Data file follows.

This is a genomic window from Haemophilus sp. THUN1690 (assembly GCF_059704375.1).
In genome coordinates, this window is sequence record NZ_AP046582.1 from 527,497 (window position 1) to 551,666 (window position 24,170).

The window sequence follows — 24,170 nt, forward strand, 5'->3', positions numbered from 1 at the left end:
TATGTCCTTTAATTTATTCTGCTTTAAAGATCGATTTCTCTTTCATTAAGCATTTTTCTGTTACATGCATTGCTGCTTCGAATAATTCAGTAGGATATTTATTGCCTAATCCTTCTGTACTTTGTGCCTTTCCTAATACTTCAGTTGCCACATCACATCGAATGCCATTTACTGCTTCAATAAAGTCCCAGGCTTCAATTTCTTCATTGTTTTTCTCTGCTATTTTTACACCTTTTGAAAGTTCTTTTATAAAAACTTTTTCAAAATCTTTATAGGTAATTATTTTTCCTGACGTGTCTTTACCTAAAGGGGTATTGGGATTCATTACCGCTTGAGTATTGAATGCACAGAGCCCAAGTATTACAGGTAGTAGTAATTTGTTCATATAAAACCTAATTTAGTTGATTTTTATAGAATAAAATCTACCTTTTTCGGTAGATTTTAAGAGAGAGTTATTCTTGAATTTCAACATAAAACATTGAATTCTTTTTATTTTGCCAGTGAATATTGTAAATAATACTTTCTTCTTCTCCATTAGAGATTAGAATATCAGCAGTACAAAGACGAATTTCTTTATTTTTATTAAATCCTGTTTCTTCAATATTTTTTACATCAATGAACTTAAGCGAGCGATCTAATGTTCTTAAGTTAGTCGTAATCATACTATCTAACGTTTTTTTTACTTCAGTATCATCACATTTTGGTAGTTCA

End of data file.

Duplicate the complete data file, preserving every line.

This is a genomic window from Haemophilus sp. THUN1690 (assembly GCF_059704375.1).
In genome coordinates, this window is sequence record NZ_AP046582.1 from 527,497 (window position 1) to 551,666 (window position 24,170).

The window sequence follows — 24,170 nt, forward strand, 5'->3', positions numbered from 1 at the left end:
TATGTCCTTTAATTTATTCTGCTTTAAAGATCGATTTCTCTTTCATTAAGCATTTTTCTGTTACATGCATTGCTGCTTCGAATAATTCAGTAGGATATTTATTGCCTAATCCTTCTGTACTTTGTGCCTTTCCTAATACTTCAGTTGCCACATCACATCGAATGCCATTTACTGCTTCAATAAAGTCCCAGGCTTCAATTTCTTCATTGTTTTTCTCTGCTATTTTTACACCTTTTGAAAGTTCTTTTATAAAAACTTTTTCAAAATCTTTATAGGTAATTATTTTTCCTGACGTGTCTTTACCTAAAGGGGTATTGGGATTCATTACCGCTTGAGTATTGAATGCACAGAGCCCAAGTATTACAGGTAGTAGTAATTTGTTCATATAAAACCTAATTTAGTTGATTTTTATAGAATAAAATCTACCTTTTTCGGTAGATTTTAAGAGAGAGTTATTCTTGAATTTCAACATAAAACATTGAATTCTTTTTATTTTGCCAGTGAATATTGTAAATAATACTTTCTTCTTCTCCATTAGAGATTAGAATATCAGCAGTACAAAGACGAATTTCTTTATTTTTATTAAATCCTGTTTCTTCAATATTTTTTACATCAATGAACTTAAGCGAGCGATCTAATGTTCTTAAGTTAGTCGTAATCATACTATCTAACGTTTTTTTTACTTCAGTATCATCACATTTTGGTAGTTCA